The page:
Review | The Song Of Summer: a trifle confusing, but great fun

Dustin Bronson in THE SONG OF SUMMER. Photo by Rich Ryan.

The pre-show publicity for Mixed Blood Theatre‘s production of Lauren Yee‘s clutch-popper The Song Of Summer (running through Nov 24) makes the point explicitly: Lauren Yee = God. Beshowered with grant money, with dozens of productions amounting to a national Yee festival. This woman is a one-person theater movement.

So imagine my disappointment when I discovered The Song Of Summer to be poorly structured, stuttering along in fits and starts, confusing, repetitive. The articles call her “prolific.” Maybe this is the problem.

The Song Of Summer is about the return to his home town, or at least to a town where he spent a great deal of quality time (the play is unclear here), of Robbie, a one hit wonder rock star. Robbie visits his ex-piano teacher, strikes up a friendship with Tina, his ex-girlfriend, deals with his agent, Joe, who arrives to fetch him back to Carolina (or is it New York?).

So I found The Song Of Summer confusing. So what. I am easily confused. No longer, as I once was, the sharpest tool in the shed. Feel free to ignore me.

And there are real pleasures in The Song Of Summer. It zips right along, and it’s funny! Really funny. Great credit goes to director Addie Gorlin on both counts. She directs The Song Of Summer with intelligence and gusto. Brava.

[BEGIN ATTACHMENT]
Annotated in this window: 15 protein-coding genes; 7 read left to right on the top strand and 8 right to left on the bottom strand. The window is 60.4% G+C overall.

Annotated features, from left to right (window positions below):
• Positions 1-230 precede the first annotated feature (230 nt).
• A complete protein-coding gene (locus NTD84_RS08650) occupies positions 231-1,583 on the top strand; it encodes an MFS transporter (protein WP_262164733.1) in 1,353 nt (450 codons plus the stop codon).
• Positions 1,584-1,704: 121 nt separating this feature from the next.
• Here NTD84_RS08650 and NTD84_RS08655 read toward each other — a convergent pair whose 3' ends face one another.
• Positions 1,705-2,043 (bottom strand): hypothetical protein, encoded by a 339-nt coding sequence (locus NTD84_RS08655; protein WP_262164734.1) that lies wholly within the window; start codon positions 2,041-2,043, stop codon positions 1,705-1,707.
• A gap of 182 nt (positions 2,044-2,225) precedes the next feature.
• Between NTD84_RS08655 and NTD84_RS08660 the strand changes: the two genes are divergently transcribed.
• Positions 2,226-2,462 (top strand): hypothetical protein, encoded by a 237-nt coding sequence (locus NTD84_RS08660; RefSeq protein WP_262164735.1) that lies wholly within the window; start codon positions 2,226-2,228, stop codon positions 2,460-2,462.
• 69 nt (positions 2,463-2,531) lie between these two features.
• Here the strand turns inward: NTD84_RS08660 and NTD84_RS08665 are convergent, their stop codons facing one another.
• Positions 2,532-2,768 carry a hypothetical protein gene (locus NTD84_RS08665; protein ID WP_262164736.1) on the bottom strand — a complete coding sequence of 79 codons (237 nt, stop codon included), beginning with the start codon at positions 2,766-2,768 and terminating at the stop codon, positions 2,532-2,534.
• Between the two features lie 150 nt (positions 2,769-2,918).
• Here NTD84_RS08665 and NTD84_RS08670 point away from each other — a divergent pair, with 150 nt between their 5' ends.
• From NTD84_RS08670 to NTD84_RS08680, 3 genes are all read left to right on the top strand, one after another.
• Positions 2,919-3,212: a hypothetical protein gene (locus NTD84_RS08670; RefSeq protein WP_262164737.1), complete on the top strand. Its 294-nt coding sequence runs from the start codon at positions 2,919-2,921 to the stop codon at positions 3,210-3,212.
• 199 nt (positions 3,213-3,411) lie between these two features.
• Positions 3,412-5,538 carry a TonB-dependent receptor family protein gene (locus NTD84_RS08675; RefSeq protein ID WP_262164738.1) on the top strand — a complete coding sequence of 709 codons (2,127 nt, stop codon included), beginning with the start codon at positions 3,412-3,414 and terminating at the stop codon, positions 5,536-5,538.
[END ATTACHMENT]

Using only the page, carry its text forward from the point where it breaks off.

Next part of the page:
And the performances thrill. As Robbie, Dustin Bronson, is goofy and focused, with a charming poop-eating grin, running away from something, but he doesn’t know what it is, and we don’t care. I couldn’t take my eyes off him. He’s wonderful.

Also wonderful are Elyse Ahmad as Robbie’s lovingly angry (or should it be angrily loving?) girlfriend, who struggles to get a rise out of Robbie (and sometimes succeeds); Maggie Pistner as the pj-wearing piano teacher, cheerfully descending into a new identity as a hoarder; Gavin Lawrence as the charmingly smarmy agent.

The work of these artists makes The Song Of Summer worthwhile.

John Olive is a writer living in Minneapolis. His book, Tell Me A Story In The Dark, about the magic of bedtime stories, has been published. John’s The Voice Of The Prairie has been performed 100 plus times and ditto Minnesota Moon and his adaptation of Sideways Stories From Wayside School. His The Summer Moon won a Kennedy Center Award For Drama. John has won fellowships from the Jerome Foundation, the Bush Foundation, the McKnight Foundation and from the National Endowment For The Arts. Please visit his informational website.


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